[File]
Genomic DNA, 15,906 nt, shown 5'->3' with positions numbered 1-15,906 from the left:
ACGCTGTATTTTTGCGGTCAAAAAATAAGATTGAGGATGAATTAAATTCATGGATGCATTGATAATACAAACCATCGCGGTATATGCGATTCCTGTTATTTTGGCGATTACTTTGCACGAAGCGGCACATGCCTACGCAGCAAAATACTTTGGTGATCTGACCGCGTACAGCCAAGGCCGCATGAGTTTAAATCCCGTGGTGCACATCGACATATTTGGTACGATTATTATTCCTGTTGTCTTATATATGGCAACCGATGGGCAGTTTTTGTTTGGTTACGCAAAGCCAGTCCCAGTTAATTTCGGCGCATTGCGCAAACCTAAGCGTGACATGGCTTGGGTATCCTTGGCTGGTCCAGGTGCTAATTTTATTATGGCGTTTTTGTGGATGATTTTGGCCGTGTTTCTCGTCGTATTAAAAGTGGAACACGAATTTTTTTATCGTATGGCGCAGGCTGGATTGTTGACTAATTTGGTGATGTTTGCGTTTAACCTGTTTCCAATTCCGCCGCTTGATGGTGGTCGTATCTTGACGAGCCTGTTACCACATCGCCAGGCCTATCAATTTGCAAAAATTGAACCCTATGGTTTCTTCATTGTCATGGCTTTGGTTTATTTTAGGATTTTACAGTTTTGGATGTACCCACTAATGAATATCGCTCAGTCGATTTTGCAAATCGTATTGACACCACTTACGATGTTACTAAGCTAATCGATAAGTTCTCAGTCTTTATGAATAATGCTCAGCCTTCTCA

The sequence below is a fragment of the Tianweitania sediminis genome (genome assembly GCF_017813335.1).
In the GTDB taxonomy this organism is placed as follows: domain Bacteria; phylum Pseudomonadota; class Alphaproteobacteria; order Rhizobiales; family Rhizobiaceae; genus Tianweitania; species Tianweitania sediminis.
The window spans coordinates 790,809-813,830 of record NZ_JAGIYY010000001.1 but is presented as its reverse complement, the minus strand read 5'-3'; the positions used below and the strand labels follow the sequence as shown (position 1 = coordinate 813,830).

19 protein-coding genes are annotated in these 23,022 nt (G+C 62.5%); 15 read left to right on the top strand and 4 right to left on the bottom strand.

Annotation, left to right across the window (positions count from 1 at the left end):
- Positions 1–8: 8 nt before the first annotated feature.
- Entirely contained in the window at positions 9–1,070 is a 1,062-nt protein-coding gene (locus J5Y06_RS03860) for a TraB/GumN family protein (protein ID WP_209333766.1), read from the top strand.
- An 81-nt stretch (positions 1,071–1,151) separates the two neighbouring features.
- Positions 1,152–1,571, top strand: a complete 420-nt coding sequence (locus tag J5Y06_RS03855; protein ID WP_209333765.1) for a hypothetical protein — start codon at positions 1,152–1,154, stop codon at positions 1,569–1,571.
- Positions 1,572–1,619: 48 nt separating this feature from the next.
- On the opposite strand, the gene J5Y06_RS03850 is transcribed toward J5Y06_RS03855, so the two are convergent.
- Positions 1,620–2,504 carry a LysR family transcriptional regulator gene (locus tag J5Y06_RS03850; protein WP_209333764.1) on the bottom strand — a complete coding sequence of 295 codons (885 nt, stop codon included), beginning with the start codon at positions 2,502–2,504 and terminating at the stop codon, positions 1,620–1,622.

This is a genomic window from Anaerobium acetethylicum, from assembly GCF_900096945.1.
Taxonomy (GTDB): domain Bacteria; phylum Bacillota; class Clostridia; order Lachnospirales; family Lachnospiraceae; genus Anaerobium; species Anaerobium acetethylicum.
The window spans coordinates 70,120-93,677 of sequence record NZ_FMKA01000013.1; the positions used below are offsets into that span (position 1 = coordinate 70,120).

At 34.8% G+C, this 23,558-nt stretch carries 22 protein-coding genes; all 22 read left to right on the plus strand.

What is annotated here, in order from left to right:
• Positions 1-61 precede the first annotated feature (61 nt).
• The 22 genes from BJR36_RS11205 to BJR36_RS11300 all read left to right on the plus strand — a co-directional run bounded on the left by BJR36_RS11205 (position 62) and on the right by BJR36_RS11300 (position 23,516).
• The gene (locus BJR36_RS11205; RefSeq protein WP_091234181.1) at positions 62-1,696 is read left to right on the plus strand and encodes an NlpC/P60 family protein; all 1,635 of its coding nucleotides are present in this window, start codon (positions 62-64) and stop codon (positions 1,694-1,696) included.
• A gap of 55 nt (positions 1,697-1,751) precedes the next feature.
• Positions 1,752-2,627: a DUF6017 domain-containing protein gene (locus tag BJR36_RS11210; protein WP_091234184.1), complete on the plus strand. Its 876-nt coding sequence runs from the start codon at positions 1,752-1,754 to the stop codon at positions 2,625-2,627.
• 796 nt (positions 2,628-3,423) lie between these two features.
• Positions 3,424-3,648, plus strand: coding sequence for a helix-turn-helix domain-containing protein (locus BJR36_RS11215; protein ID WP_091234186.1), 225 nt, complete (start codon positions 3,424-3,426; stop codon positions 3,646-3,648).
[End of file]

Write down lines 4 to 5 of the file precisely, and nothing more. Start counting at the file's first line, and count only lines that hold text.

In the GTDB taxonomy this organism is placed as follows: domain Bacteria; phylum Pseudomonadota; class Alphaproteobacteria; order Rhizobiales; family Rhizobiaceae; genus Tianweitania; species Tianweitania sediminis.
The window spans coordinates 790,809-813,830 of record NZ_JAGIYY010000001.1 but is presented as its reverse complement, the minus strand read 5'-3'; the positions used below and the strand labels follow the sequence as shown (position 1 = coordinate 813,830).